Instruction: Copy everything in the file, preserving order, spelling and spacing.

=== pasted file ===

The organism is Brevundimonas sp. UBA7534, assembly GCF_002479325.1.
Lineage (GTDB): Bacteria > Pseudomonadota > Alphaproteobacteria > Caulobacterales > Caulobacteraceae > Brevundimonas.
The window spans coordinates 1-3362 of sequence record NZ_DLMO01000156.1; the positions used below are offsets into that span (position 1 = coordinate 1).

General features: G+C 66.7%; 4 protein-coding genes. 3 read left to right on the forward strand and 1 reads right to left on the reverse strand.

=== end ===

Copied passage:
The organism is Brevundimonas sp. UBA7534, assembly GCF_002479325.1.
Lineage (GTDB): Bacteria > Pseudomonadota > Alphaproteobacteria > Caulobacterales > Caulobacteraceae > Brevundimonas.
The window spans coordinates 1-3362 of sequence record NZ_DLMO01000156.1; the positions used below are offsets into that span (position 1 = coordinate 1).

General features: G+C 66.7%; 4 protein-coding genes. 3 read left to right on the forward strand and 1 reads right to left on the reverse strand.